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Give Chickpeas A Chance: Why Hummus Unites, And Divides, The Mideast

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Lebanese chefs celebrate in Beirut after setting a new Guinness record for what was then the biggest tub of hummus in the world — weighing over 2 tons — in October 2009. The world record effort was part of Lebanon's bid to claim hummus as its own. ( Ramzi Haidar/AFP/Getty Images)

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They call it "The Hummus Wars."

Lebanon accused the Israeli people of trying to steal hummus and make it their national dish, explains Ronit Vered, a food journalist with the newspaper Haaretz in Tel Aviv. And so hummus became a symbol, she tells us, "a symbol of all the tension in the Middle East."

The war began over a 4,532-pound plate of hummus.

In 2009, Fadi Abboud — the minister of tourism ­­-- led Lebanon to break the world record for making the largest tub of hummus in the world. At the time, Abboud was also chairman of the Lebanese Industrialists Association. "A group of us just came from a food exhibition in France. There they were telling us that hummus is an Israeli traditional dish," he says. "I mean, the world now thinks that Israel invented hummus."

Abboud could not let that stand. "I thought the best way to tell the world that the hummus is Lebanese is to break the Guinness Book of Records."


At the ceremony, when Guinness awarded Lebanon the prize for its epic plate of hummus, Abboud announced, "We want the whole world to know that hummus and tabouli are Lebanese, and by breaking [into] the Guinness Book of World Records, the world should know our cuisine, our culture."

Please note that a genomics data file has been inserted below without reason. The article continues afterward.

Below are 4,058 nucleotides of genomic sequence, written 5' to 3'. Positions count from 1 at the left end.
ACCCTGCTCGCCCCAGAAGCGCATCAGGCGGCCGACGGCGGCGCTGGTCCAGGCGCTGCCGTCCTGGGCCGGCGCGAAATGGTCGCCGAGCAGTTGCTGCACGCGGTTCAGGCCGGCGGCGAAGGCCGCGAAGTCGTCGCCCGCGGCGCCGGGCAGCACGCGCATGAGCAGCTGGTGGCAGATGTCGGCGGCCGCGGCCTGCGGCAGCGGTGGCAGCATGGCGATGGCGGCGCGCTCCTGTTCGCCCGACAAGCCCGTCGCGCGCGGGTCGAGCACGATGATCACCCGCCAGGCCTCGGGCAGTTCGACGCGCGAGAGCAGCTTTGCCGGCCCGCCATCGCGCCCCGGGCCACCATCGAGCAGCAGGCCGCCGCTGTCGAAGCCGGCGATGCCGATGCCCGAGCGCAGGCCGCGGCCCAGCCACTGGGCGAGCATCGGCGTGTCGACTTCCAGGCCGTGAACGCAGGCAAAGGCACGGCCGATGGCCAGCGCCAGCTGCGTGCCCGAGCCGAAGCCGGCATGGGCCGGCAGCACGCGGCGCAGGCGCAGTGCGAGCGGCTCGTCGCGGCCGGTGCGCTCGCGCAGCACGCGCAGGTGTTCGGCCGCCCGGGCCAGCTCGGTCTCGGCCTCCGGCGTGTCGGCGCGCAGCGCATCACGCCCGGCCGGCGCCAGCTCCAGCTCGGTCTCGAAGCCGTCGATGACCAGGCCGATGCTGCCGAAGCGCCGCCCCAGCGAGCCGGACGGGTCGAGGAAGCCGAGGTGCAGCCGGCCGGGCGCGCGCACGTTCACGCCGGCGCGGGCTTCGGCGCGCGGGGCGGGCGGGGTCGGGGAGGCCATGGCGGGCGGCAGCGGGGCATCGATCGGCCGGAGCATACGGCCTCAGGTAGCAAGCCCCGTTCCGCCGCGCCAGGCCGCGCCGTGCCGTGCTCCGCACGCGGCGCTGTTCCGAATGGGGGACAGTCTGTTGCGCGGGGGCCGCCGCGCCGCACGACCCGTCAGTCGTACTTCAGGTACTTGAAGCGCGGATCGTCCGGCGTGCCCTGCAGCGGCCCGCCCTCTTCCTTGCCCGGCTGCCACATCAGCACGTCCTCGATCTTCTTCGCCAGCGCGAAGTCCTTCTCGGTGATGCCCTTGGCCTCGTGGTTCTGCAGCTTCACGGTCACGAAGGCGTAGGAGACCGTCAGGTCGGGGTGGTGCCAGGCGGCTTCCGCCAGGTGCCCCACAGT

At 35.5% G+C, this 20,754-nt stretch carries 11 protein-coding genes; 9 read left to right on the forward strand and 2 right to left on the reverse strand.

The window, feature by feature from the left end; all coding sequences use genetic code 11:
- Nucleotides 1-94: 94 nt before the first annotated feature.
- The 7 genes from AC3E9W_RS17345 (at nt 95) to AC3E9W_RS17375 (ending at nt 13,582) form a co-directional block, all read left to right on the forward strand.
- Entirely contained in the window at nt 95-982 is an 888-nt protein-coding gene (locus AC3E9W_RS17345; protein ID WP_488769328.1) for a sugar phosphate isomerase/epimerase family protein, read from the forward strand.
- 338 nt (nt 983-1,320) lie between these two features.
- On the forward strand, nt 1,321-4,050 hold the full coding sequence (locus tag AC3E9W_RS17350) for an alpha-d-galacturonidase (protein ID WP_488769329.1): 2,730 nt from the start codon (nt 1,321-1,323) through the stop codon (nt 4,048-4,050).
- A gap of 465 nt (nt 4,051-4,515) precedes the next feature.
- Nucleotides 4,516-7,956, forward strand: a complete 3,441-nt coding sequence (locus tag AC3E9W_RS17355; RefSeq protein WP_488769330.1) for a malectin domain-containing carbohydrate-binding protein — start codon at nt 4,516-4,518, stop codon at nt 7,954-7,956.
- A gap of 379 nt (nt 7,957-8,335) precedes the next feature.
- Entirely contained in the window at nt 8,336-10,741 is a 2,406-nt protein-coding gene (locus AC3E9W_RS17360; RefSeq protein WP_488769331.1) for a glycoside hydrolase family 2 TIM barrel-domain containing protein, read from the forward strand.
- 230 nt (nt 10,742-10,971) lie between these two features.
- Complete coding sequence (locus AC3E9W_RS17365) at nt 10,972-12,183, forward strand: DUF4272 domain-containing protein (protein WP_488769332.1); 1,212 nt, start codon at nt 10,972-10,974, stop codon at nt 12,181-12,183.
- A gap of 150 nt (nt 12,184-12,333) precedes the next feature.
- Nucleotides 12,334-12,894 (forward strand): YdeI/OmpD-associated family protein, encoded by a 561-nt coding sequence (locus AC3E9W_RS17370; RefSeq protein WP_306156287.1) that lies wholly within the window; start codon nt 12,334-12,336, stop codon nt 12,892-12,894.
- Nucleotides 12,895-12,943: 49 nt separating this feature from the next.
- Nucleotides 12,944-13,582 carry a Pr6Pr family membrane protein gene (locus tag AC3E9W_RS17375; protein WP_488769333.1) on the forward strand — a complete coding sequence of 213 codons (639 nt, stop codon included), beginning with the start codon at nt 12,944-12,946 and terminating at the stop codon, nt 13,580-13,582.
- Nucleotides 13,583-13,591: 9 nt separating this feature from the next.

The event was big news all over the Mideast region. "It was [a] big issue ­­that hummus was Lebanese," says Jawdat Ibrahim, an Arab-Israeli entrepreneur and owner of the popular Abu Gosh restaurant in an Arab village of the same name near Jerusalem. "I said, 'No, hummus is for everybody.' "

And so, "I hold a meeting in the village and I say, 'We are going to break Guinness Book of World Record.' Not the Israeli government, the people of Abu Gosh."

When they did just that, in January 2010, the news was broadcast around the world. "In the town of Abu Gosh this morning, Israel re­took the title for the world's largest hummus dish, weighing 4 tons and served in a satellite dish," one news announcer intoned.

"Yes," Ibrahim recalls, "a satellite dish. It's a dish, no?"

Counterattack: On Jan. 8, 2010, the Arab Israeli village of Abu Gosh served up this giant satellite dish full of hummus, weighing over 4 tons — about twice as much as the previous record set by Lebanon just months earlier.
Counterattack: On Jan. 8, 2010, the Arab Israeli village of Abu Gosh served up this giant satellite dish full of hummus, weighing over 4 tons — about twice as much as the previous record set by Lebanon just months earlier. ( Alessio Romenzi/AFP/Getty Images)

It drew more cameras than when Obama visited the country, Ibrahim says.

Within hours, the Lebanese planned a counterattack --­­ and within months, they presented the world with a vat filled with 23,042 pounds of hummus.

At the time, Abboud says, Lebanon was also trying to register the word "hummus" with the European Union, with a protective designation of origin — in the same way Champagne is registered by France, Parmigiano Reggiano by the Italians, and the Greeks lay claim to feta cheese. Abboud was asking the EU to ban any country other than Lebanon from calling their product hummus. The Lebanese Industrialists Association called its campaign "Hands Off Our Dishes."

"The word for chickpea in Arabic is hummus," says Abboud, who has been studying the history of hummus for some time now. "So the actual name comes from the Arabic for chickpea."

But in the end, the EU did not allow Lebanon to register hummus as its own, because it is the food of an entire region.

'The Hummus Is Our Tradition'

That region includes Israel.

Vered, the food journalist with Haaretz, has been chronicling the arc of Israeli food and cooking for years.